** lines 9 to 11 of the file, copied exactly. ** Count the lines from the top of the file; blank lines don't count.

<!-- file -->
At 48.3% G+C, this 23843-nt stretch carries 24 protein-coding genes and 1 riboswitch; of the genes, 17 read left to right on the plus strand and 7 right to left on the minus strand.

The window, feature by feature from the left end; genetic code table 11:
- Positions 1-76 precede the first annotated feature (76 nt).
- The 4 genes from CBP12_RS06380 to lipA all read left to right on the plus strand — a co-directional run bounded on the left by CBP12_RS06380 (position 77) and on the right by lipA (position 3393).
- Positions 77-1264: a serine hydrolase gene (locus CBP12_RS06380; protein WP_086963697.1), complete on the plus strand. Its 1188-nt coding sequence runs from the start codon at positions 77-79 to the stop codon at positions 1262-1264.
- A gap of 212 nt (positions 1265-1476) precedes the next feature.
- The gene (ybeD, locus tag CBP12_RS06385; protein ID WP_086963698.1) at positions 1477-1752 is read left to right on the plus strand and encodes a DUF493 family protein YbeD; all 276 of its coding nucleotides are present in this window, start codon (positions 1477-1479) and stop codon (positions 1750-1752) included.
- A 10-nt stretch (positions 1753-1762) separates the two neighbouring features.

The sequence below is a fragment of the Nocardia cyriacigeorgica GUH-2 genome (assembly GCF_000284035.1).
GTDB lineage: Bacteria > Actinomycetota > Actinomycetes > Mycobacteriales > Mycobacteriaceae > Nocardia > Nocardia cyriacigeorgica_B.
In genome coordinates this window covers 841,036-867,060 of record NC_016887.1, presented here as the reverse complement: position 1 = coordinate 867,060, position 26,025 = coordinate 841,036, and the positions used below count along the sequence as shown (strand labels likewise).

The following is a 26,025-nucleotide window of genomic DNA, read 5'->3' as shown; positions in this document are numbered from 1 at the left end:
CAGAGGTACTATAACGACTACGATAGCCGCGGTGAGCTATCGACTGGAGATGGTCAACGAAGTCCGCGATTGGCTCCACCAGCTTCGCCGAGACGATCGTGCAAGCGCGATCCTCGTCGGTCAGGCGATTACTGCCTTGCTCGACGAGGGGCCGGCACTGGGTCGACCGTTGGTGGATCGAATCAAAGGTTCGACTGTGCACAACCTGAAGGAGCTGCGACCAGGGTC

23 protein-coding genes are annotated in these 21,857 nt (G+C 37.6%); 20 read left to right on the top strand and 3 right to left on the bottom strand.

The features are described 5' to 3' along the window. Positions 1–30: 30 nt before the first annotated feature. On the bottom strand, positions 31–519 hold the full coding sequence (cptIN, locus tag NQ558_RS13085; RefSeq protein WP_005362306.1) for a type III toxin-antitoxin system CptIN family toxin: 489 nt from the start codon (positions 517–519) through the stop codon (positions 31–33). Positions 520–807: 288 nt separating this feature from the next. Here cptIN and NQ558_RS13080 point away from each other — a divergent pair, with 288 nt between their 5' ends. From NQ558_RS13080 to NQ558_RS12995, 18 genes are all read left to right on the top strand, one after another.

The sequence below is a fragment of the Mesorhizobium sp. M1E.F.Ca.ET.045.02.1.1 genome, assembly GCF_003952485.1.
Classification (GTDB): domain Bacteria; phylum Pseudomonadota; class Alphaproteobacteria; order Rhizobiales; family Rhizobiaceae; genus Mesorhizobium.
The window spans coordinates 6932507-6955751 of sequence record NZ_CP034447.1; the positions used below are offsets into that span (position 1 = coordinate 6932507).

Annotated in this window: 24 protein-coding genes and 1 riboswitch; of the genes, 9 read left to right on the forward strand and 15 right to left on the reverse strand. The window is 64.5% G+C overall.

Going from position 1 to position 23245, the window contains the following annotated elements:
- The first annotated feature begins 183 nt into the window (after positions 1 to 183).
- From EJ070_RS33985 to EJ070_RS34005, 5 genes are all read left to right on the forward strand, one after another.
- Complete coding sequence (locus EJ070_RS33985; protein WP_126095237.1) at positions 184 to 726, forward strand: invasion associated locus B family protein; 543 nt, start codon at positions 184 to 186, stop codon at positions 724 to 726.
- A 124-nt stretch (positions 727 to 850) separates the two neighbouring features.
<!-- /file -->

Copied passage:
The sequence below is a fragment of the Nocardia cyriacigeorgica GUH-2 genome (assembly GCF_000284035.1).
GTDB lineage: Bacteria > Actinomycetota > Actinomycetes > Mycobacteriales > Mycobacteriaceae > Nocardia > Nocardia cyriacigeorgica_B.
In genome coordinates this window covers 841,036-867,060 of record NC_016887.1, presented here as the reverse complement: position 1 = coordinate 867,060, position 26,025 = coordinate 841,036, and the positions used below count along the sequence as shown (strand labels likewise).